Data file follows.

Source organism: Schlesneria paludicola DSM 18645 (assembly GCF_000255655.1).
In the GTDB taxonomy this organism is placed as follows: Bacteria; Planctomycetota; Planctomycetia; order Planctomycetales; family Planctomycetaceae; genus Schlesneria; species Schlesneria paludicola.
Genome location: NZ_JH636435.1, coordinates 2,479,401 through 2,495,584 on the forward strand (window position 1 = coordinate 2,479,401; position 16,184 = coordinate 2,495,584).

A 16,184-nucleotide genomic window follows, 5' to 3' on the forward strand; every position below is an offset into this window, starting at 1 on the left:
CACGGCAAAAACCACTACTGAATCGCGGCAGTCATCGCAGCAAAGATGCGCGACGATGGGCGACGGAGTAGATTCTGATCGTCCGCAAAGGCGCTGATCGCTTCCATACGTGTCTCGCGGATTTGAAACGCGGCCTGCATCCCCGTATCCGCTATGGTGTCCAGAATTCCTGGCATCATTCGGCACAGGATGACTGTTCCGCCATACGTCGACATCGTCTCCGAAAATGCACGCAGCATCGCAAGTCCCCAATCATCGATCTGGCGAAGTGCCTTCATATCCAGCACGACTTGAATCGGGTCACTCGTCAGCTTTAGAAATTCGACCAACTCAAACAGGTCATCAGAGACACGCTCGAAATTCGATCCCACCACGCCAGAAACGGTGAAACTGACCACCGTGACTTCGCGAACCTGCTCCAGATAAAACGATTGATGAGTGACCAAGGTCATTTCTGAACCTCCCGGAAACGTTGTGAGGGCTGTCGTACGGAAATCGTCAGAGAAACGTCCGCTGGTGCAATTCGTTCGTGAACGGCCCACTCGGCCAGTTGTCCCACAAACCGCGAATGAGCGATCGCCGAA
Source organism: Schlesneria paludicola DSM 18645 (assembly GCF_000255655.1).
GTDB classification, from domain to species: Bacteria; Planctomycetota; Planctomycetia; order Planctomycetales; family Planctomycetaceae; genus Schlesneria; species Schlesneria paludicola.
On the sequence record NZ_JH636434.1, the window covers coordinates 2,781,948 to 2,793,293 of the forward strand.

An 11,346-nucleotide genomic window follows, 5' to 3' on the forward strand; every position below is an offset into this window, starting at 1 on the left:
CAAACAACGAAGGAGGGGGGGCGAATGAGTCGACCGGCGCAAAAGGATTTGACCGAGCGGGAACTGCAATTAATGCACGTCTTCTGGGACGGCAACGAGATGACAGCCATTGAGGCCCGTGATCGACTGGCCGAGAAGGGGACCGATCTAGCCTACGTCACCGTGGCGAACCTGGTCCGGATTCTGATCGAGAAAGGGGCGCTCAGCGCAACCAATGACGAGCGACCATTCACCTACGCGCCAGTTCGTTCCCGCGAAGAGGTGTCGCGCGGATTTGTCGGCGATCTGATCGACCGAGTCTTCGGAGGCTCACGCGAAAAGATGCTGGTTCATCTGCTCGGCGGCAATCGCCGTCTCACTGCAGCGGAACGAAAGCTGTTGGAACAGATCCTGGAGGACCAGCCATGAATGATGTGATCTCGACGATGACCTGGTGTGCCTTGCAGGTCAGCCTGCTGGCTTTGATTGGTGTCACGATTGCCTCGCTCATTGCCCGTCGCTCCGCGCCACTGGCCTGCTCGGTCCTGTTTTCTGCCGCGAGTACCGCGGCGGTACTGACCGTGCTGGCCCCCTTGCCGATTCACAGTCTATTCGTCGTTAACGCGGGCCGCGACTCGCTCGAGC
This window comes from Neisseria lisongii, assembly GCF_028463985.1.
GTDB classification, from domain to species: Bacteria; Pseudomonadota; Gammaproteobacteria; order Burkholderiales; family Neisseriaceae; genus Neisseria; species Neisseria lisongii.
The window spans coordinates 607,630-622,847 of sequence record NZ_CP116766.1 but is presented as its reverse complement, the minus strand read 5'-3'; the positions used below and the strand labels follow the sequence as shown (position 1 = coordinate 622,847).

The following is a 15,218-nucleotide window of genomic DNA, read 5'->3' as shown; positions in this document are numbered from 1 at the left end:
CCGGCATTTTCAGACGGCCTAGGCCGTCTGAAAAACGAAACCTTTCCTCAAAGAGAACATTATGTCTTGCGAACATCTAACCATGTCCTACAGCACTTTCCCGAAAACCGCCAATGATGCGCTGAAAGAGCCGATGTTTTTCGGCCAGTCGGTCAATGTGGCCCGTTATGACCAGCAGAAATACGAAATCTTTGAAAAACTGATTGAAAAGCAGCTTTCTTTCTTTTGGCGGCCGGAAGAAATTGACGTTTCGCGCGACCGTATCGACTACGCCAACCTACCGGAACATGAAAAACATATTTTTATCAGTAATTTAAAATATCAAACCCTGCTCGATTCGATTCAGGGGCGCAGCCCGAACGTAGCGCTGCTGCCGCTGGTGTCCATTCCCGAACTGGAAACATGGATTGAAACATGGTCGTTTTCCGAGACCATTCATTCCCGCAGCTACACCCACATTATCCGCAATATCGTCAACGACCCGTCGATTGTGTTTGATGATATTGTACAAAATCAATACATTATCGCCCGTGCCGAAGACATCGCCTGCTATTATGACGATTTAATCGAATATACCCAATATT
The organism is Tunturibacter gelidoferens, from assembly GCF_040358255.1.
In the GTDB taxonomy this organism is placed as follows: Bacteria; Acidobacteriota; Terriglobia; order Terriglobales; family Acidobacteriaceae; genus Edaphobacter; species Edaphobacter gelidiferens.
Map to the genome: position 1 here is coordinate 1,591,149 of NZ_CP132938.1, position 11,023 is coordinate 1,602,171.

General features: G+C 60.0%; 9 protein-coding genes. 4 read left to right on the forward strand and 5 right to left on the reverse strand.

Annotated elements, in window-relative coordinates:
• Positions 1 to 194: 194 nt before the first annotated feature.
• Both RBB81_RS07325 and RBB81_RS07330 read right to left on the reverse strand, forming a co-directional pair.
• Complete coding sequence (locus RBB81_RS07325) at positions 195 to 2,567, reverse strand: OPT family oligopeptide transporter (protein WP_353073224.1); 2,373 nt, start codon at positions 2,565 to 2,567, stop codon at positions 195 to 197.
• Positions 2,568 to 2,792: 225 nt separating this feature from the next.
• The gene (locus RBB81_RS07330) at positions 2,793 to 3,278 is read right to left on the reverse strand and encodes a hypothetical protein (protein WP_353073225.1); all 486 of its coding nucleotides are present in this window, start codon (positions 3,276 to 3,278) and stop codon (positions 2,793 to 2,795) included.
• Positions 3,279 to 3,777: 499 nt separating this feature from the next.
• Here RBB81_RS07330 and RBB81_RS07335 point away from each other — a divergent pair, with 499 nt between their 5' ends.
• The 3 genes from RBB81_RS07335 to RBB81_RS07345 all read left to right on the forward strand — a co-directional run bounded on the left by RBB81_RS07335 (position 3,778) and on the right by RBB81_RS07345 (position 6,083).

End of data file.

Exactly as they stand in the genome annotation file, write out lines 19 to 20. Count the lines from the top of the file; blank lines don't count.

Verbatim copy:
General features: G+C 60.0%; 9 protein-coding genes. 4 read left to right on the forward strand and 5 right to left on the reverse strand.

Annotated elements, in window-relative coordinates: